• #13
    Ultimate Carrie Fan Farawayhills's Avatar
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    As ever, people will have to make up their own minds - but, for what it's worth I'd rely on Wide Open Country for information far more than I'd ever rely on Saving Country Music.

    (And if you like Jeremy Burchard's article, you might also like to see the tribute he's written for Tom Petty
    http://www.wideopencountry.com/tom-petty-helped-shape-many-corners-of-modern-country-music/
    Claire2004, lolita55 and rainbow1 like this.

  • #14
    Ultimate Carrie Fan Farawayhills's Avatar
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    Quote Originally Posted by lolita55 View Post
    Kyle seems like a nice person but he is not objective at all.

    He has this idea of what he feels country music should be
    To be fair, I admit I don't read him enough to be sure - but on what I have read, I rather doubt that he does have a consistent, or practical, idea of what he feels it should be. He's denied that he's a traditional purist (though many of his regular readers and comment posters seem to be). He says he wants to see originality and integrity, in music that shows depth of substance and independence, regardless of whether its predominantly traditional or predominantly progressive - but he's been distinctly luke warm, at best, in reviews of people like Carrie, Miranda and Margo Price - who know how to draw on tradition, but can't be simply pigeon-holed as "traditionalists" - but who do show those qualities of originality (often, in my opinion, more than some "traditionalists", who, to put it bluntly, seem to be content with basically recording very similar styles over and over again.)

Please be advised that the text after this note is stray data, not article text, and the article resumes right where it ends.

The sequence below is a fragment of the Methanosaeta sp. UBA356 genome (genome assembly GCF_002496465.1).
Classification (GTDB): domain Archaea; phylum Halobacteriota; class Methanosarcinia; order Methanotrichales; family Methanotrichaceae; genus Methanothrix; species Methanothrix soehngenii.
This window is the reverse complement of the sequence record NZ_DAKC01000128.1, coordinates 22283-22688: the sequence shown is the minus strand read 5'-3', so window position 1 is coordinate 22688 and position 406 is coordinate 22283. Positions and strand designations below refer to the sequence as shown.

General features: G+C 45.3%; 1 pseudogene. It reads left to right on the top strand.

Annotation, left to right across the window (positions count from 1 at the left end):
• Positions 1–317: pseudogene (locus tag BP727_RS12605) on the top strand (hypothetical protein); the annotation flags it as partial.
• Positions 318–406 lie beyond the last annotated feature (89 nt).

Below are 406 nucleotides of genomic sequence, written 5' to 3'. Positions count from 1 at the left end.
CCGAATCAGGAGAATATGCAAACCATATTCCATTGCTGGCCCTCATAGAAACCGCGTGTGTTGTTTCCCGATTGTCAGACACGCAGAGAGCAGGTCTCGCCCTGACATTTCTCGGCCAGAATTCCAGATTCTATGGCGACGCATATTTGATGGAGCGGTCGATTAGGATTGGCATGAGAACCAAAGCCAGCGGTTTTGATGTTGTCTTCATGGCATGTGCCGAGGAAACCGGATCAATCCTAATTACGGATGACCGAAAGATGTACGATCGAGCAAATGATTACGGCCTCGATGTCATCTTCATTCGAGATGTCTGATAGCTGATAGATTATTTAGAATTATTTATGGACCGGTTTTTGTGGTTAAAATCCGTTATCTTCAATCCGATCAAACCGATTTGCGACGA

To my mind, he poses - but doesn't reconcile, or offer a consistent solution to - the dilemma that he simply seems to want independent artists to replace the Mainstream, lock, stock and barrel, without facing up to the fact that if they did, they would immediately come under probably irresistible pressure to satisfy Mainstream demands (without which, the whole edifice would collapse). In my opinion, the depth and integrity he wants is only likely to be nurtured, firstly, if artists are allowed to perform, and audiences allowed to find, the styles they want in co-existing market niches, and, secondly, if the artists who show the talent, ethos, and commitment to maintain that sort of integrity in combination with commercial success and larger fan bases are given more support than he seems willing to give them.
    rainbow1 likes this.